PANAFRICAN CYCLE PROJECT
Before entering Ethiopia, we’d anticipated a number of things: steep mountains, the infamous stone throwing, and lots of begging. Our travel guides had suggested that the long history of aid provision in the country had left Ethiopians expectant of passing Westeners to be there to give them something. After cycling the length of the country, with demands for money/ a pen/ a banana/ our water bottles (the “highland fever” – see footnote No2) from most children and no insignificant number of adults, but also, after speaking to a lot of disillusioned aid volunteers, after noticing that two out of every three cars on the road have some NGO’s logo emblazoned on their side, after being told that some ridiculous percentage of the country’s income is from external aid, but knowing that Ethiopia remains one of the poorest countries in Africa, we came to question the real relevance of aid here. (And on the Darker Days, those when the stones were too many and the hostilities too frequent, we composed letters in our heads to our government telling them all the reasons these people didn’t deserve our hard-earned money).
I’ve never been very literate in matters of economy or world trade, and although, as most good intended people in the West, I’ve always seen aid as an obvious duty, I do not know it’s workings much beyond the claims of the Oxfam, MSF or Unicef leaflets that come through the door to try to guilt us into giving more. Being here, seeing fragments of the work on the ground, has only confused me more. Why do most peace corps volunteers arrive at their allocated posts only to find their predecessor’s work (who’d left only 2 months earlier) already gone to waste (eg: computer centers gone defunct)? Why am I told that there are five NGOs working in Dejen, a small town north of Addis Ababa, but that due to complete lack of communication, they end up duplicating each other’s work? And why, with all the money poured into the country, is everyone still so illiterate and poor? (On the Dark Days: why do we need to help these people? As the country that has “never been occupied”, what responsibility do we have towards them? They seem pretty happy with their ways, after all, it was “underdeveloped” for years before we got involved, why then suddenly decide to get involved?)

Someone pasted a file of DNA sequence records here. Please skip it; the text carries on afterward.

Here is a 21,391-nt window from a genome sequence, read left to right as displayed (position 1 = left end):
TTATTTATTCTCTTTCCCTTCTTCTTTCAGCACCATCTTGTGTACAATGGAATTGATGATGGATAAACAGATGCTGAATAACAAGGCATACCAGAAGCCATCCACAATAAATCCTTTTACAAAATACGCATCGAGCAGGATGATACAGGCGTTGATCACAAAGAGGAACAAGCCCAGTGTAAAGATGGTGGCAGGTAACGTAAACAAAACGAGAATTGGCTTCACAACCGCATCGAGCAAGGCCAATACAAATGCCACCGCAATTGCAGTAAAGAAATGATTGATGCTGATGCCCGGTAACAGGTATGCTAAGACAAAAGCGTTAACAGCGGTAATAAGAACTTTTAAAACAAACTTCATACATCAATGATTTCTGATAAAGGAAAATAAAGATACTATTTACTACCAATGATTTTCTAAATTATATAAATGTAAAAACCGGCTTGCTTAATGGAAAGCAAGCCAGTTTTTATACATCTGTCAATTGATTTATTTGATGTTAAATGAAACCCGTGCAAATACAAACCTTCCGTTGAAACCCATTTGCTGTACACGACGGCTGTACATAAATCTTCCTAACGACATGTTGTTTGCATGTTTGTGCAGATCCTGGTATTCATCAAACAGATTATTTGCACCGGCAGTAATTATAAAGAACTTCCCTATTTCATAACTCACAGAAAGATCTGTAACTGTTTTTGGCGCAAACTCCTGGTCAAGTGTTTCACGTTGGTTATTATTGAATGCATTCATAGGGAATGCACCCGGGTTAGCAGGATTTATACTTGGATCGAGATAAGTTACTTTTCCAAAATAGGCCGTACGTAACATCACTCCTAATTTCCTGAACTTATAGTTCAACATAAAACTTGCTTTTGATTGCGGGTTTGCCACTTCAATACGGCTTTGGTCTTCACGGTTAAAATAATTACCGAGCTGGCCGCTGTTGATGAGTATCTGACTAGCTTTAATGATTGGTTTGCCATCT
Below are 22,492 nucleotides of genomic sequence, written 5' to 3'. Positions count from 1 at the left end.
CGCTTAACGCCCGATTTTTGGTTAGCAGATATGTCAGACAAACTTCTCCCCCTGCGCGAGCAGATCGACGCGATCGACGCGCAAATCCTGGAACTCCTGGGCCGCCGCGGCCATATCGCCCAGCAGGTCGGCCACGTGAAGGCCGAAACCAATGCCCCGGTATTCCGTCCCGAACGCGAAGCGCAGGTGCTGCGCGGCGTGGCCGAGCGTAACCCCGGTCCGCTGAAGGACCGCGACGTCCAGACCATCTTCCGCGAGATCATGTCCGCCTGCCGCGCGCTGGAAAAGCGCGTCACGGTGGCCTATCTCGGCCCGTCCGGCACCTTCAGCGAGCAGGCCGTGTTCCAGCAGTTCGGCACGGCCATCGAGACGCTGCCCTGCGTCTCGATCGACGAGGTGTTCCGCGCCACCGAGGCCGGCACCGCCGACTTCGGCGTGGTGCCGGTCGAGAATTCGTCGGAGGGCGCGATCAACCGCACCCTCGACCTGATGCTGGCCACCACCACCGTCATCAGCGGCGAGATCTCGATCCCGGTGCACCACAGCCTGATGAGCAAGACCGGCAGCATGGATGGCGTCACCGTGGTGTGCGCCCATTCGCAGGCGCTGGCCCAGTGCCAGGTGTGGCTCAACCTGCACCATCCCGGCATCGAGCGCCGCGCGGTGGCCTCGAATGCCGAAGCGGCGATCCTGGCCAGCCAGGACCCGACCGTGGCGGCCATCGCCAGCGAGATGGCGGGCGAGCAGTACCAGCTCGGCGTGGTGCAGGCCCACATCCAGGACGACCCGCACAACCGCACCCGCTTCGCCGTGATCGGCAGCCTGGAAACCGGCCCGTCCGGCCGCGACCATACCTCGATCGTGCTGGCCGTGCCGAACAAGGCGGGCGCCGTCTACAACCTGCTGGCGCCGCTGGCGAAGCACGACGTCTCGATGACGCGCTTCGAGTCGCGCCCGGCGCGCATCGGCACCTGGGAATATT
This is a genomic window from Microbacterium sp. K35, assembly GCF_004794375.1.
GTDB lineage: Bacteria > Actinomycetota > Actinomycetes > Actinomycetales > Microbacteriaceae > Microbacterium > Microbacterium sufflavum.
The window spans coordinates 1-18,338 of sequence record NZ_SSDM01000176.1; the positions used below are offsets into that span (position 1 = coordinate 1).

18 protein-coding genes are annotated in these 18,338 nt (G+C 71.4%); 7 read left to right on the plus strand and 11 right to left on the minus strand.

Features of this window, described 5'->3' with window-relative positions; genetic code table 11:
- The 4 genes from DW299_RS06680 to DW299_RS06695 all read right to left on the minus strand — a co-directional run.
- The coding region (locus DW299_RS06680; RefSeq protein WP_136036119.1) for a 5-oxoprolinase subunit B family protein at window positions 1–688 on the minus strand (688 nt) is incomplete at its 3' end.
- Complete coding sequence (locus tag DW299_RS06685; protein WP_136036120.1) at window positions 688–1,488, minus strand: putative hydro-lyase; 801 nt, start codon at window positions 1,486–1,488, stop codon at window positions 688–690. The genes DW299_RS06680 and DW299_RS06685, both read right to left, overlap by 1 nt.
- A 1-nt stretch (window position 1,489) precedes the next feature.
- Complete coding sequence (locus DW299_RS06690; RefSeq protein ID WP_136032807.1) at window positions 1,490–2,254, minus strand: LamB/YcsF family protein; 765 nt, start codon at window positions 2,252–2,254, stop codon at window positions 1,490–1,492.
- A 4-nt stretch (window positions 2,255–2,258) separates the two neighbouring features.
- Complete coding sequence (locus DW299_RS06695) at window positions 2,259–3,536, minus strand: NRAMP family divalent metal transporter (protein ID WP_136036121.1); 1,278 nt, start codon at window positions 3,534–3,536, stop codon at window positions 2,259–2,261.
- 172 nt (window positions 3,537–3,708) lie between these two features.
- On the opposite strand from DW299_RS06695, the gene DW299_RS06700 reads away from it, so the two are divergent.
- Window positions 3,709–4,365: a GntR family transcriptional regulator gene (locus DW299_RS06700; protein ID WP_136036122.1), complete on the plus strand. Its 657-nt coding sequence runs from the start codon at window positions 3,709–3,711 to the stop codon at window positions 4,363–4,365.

In Addis, we came across a bookstore that had an overwhelmingly good selection of books in English and ended up spending a small fortune. Among those irresistible ones was Aid and Other Dirty Business by Giles Bolton. It came at a time when all of these questions were rife in my head and has done a good job of enlightening me, of at least providing some substance to the questioning. I now understand that aid comes in three broad categories: charity aid (NGO’s, etc, dependant on private donations), national aid (from individual countries, funded by taxes), and international aid (the World Bank, the International Monetary Fund, the UN, also funded by taxes). They operate with two different aims: emergency disaster relief and development. (I’m only really interested in development.)